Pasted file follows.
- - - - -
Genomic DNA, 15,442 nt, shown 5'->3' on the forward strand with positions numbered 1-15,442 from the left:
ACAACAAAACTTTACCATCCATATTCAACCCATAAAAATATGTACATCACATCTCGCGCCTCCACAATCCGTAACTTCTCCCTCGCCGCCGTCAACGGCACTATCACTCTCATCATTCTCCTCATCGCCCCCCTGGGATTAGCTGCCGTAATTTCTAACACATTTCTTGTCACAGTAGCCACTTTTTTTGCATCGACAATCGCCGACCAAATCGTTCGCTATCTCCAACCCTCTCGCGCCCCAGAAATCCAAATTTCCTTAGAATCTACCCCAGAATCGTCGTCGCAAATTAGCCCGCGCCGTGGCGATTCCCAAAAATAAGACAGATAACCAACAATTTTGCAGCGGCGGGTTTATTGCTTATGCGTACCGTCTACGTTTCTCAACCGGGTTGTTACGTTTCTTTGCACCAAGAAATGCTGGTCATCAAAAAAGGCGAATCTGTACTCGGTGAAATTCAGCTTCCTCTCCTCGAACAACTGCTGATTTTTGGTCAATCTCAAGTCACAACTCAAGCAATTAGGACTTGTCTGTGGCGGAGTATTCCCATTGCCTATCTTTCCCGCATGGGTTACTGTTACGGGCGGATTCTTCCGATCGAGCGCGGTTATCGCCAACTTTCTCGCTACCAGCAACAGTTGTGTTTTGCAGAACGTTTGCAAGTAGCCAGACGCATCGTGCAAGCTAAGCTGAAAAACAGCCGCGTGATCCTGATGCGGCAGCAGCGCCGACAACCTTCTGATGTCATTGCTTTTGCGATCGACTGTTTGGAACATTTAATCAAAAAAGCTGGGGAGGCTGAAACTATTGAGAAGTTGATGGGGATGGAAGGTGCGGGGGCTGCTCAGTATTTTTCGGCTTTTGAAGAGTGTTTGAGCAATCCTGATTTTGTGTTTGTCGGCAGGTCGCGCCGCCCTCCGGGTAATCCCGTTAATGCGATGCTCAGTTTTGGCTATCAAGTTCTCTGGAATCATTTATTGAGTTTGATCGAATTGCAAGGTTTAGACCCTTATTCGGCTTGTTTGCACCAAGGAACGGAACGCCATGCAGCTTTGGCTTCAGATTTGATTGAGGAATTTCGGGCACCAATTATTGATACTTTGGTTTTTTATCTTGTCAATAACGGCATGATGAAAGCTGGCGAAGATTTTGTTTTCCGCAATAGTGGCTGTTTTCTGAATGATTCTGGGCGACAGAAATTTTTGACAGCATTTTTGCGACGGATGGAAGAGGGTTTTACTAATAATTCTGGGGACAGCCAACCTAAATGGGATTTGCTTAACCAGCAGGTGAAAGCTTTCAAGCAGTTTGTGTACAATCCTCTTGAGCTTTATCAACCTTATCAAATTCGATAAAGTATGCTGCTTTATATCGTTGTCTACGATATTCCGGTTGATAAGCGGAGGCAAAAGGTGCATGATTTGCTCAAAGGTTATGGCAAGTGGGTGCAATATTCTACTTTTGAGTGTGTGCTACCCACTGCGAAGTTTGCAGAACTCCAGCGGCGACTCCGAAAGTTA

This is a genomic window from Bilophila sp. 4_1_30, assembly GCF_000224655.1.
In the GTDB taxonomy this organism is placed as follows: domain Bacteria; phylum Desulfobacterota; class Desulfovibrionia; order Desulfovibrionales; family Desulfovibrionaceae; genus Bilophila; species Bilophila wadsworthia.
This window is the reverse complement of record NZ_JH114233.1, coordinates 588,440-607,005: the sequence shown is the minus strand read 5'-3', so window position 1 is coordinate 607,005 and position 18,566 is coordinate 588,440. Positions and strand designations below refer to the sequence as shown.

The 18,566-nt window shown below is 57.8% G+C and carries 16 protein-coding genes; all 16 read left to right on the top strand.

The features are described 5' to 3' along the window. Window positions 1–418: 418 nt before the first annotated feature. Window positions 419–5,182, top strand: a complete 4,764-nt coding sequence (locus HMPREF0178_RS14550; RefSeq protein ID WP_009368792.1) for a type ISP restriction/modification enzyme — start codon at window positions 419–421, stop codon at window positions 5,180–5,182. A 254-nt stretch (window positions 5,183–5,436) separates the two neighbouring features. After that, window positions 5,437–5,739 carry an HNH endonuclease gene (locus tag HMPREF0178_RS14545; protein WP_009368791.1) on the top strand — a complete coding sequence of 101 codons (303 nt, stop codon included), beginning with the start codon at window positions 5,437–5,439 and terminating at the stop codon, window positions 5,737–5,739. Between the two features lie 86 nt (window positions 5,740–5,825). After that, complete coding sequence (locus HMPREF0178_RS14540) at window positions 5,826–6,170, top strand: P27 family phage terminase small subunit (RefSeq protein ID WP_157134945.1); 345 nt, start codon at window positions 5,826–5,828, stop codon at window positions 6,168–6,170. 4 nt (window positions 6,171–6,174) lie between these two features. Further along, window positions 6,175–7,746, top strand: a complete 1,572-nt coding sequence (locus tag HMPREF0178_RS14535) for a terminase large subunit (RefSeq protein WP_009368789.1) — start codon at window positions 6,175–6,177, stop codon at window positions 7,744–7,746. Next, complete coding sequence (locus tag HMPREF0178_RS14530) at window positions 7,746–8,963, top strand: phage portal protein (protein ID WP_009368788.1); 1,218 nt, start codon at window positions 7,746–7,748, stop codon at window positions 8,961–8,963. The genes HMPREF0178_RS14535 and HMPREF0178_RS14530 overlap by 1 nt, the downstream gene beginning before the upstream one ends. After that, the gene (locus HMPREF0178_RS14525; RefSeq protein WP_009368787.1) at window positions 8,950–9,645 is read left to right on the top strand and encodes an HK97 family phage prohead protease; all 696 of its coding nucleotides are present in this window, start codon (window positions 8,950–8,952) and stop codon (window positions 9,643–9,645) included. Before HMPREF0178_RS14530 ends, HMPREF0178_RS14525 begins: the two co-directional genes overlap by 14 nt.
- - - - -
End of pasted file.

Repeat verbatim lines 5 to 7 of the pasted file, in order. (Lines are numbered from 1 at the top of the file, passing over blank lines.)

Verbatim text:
This window is the reverse complement of record NZ_JH114233.1, coordinates 588,440-607,005: the sequence shown is the minus strand read 5'-3', so window position 1 is coordinate 607,005 and position 18,566 is coordinate 588,440. Positions and strand designations below refer to the sequence as shown.

The 18,566-nt window shown below is 57.8% G+C and carries 16 protein-coding genes; all 16 read left to right on the top strand.

The features are described 5' to 3' along the window. Window positions 1–418: 418 nt before the first annotated feature. Window positions 419–5,182, top strand: a complete 4,764-nt coding sequence (locus HMPREF0178_RS14550; RefSeq protein ID WP_009368792.1) for a type ISP restriction/modification enzyme — start codon at window positions 419–421, stop codon at window positions 5,180–5,182. A 254-nt stretch (window positions 5,183–5,436) separates the two neighbouring features. After that, window positions 5,437–5,739 carry an HNH endonuclease gene (locus tag HMPREF0178_RS14545; protein WP_009368791.1) on the top strand — a complete coding sequence of 101 codons (303 nt, stop codon included), beginning with the start codon at window positions 5,437–5,439 and terminating at the stop codon, window positions 5,737–5,739. Between the two features lie 86 nt (window positions 5,740–5,825). After that, complete coding sequence (locus HMPREF0178_RS14540) at window positions 5,826–6,170, top strand: P27 family phage terminase small subunit (RefSeq protein ID WP_157134945.1); 345 nt, start codon at window positions 5,826–5,828, stop codon at window positions 6,168–6,170. 4 nt (window positions 6,171–6,174) lie between these two features. Further along, window positions 6,175–7,746, top strand: a complete 1,572-nt coding sequence (locus tag HMPREF0178_RS14535) for a terminase large subunit (RefSeq protein WP_009368789.1) — start codon at window positions 6,175–6,177, stop codon at window positions 7,744–7,746. Next, complete coding sequence (locus tag HMPREF0178_RS14530) at window positions 7,746–8,963, top strand: phage portal protein (protein ID WP_009368788.1); 1,218 nt, start codon at window positions 7,746–7,748, stop codon at window positions 8,961–8,963. The genes HMPREF0178_RS14535 and HMPREF0178_RS14530 overlap by 1 nt, the downstream gene beginning before the upstream one ends. After that, the gene (locus HMPREF0178_RS14525; RefSeq protein WP_009368787.1) at window positions 8,950–9,645 is read left to right on the top strand and encodes an HK97 family phage prohead protease; all 696 of its coding nucleotides are present in this window, start codon (window positions 8,950–8,952) and stop codon (window positions 9,643–9,645) included. Before HMPREF0178_RS14530 ends, HMPREF0178_RS14525 begins: the two co-directional genes overlap by 14 nt.